Volume 3 Supplement 1
Adeno-associated virus preferentially transduces human compared to mouse synovium
© BioMed Central Ltd 2001
Received: 6 April 2001
Published: 25 April 2001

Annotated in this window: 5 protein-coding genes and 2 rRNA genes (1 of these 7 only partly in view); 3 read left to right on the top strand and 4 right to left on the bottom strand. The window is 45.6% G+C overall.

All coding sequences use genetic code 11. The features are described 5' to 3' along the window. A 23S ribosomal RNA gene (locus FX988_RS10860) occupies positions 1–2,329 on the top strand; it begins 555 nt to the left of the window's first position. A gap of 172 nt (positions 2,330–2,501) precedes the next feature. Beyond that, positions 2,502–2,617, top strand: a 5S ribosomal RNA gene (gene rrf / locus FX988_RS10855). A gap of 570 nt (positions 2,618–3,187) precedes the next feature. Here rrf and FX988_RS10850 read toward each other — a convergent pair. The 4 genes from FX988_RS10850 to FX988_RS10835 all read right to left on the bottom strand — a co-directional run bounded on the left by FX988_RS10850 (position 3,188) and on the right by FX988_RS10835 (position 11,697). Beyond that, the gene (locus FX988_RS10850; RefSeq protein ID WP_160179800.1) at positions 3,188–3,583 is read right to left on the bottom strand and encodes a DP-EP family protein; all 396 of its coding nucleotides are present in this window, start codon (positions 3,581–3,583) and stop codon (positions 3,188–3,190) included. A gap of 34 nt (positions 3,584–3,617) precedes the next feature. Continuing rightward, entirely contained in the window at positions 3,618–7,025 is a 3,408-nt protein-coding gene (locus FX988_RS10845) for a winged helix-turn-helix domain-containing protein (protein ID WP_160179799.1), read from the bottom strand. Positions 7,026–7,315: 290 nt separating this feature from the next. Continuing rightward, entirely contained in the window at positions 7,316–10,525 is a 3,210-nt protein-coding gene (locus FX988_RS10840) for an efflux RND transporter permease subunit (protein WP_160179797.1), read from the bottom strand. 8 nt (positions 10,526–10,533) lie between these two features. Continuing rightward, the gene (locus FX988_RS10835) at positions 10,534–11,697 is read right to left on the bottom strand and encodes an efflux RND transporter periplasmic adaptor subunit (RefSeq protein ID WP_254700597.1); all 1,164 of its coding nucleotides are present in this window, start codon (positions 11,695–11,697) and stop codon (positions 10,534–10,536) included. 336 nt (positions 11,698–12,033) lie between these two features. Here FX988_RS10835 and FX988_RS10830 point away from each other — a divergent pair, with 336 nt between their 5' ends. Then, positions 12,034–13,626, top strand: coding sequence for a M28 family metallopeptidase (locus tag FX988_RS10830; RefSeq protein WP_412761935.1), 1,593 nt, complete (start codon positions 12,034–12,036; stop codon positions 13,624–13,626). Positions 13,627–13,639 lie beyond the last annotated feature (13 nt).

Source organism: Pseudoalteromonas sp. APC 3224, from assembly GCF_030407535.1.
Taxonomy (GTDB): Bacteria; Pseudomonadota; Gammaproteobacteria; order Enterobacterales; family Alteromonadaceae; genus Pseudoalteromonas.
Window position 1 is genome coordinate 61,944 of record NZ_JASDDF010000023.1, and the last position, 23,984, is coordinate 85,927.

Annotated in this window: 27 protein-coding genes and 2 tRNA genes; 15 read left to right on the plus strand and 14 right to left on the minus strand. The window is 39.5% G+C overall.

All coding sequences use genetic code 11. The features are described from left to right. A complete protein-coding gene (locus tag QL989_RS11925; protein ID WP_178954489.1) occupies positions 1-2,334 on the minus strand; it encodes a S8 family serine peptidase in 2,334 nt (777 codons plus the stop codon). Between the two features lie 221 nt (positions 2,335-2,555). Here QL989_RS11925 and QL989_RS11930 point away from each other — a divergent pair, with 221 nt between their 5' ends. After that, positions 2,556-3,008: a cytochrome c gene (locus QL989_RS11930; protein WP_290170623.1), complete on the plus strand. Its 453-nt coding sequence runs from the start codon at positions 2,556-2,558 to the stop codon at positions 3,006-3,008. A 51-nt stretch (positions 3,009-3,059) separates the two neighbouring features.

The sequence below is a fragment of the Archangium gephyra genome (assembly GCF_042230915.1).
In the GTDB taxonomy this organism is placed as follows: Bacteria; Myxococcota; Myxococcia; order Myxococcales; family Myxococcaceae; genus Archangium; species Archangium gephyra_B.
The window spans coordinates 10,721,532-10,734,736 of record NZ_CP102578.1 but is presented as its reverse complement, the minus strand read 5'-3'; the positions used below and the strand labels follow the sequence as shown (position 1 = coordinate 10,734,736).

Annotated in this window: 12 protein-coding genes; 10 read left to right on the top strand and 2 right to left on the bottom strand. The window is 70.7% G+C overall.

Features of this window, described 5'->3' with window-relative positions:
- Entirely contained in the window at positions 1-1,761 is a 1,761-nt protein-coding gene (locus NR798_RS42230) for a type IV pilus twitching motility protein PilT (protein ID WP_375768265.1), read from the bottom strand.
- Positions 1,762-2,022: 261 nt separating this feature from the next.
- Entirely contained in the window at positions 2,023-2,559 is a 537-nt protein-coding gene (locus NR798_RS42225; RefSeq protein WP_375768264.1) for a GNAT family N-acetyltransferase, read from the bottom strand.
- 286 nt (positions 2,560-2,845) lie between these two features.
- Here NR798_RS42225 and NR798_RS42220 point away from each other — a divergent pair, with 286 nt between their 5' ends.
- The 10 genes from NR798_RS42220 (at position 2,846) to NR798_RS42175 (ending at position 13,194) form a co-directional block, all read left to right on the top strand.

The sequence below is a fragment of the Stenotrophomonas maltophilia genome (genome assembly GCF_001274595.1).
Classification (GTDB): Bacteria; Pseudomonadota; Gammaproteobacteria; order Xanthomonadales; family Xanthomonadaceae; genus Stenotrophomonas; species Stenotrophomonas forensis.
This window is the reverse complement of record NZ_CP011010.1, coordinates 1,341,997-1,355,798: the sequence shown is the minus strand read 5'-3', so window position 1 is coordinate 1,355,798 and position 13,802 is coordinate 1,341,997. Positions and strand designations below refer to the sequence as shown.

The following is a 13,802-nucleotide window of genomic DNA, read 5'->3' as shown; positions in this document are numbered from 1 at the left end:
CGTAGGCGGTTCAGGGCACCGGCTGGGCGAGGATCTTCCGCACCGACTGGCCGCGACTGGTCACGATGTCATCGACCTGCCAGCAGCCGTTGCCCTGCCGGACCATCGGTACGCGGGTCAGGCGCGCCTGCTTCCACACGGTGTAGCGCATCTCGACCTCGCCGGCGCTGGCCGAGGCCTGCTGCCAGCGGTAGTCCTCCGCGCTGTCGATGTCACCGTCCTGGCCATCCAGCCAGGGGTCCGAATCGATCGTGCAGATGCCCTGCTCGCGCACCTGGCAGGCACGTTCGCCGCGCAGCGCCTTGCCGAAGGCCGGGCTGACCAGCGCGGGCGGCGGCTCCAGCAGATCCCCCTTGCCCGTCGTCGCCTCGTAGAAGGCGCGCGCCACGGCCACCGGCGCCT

There is increasing interest in adeno-associated virus (AAV) vectors for a wide variety of gene therapy applications. AAV is a nonpathogenic human parvovirus that can mediate long-term transduction of a number of cell types without provoking a significant immune response. These properties make AAV especially attractive for use in gene therapy of rheumatoid arthritis (RA), a chronic inflammatory disease. To investigate the potential of AAV in gene therapy of arthritis, the ability of AAV to infect synovium in vitro and in vivo was tested. Three human RA synovial fibroblast cell lines and two murine (one DBA/1J and one DBA1J × C3H F1) synovial fibroblast cell lines were used to test AAV transduction in vitro. The cell lines (2 × 105 cells) were infected with 104 particles/cell of a murine IL-10-encoding vector (AAV-mIL-10) alone or with the addition of a low titer (100 particles/cell) of an E1-, E3-deleted recombinant adenovirus to provide E4orf6 activity to enhance second-strand synthesis. The supernatants were harvested from the wells at various time points and assayed for mIL-10 expression by ELISA. Both human synovial cell lines infected with AAV alone demonstrated low-level transgene expression throughout the course of the study. However, by day 10, all human cultures coinfected with adenovirus showed a 16- to 56-fold increase in mIL-10 compared to cultures infected with AAV-mIL10 alone. By day 30, a 31- to 135-fold increase was observed. No such increase was observed in any of the mouse cell lines. To determine the AAV transduction efficiency for synovium in vivo, human RA synovial tissues obtained from patients undergoing joint-replacement surgery were implanted subcutaneously on the backs of NOD.CB17-Prkdc SCID mice. After allowing a 2-week period for engraftment, tissues were injected with 3.4 × 1011 particles of AAV-luciferase alone or in combination with 1.0 × 1011 particles of adenovirus. Two weeks following AAV administration, the tissues were homogenized and assayed for expression of luciferase. Only the tissues coinfected with adenovirus had luciferase levels above background. A similar experiment with AAV-LacZ demonstrated X-gal staining only of synovial tissues coinfected with adenovirus. These findings demonstrate a preferential ability of AAV to transduce human, compared to mouse, synovial tissue and suggest that second strand synthesis may be a limiting factor in gene transduction. Further studies to elucidate the mechanisms limiting gene transduction in human synovium may allow optimization of this vector for the treatment of arthritis.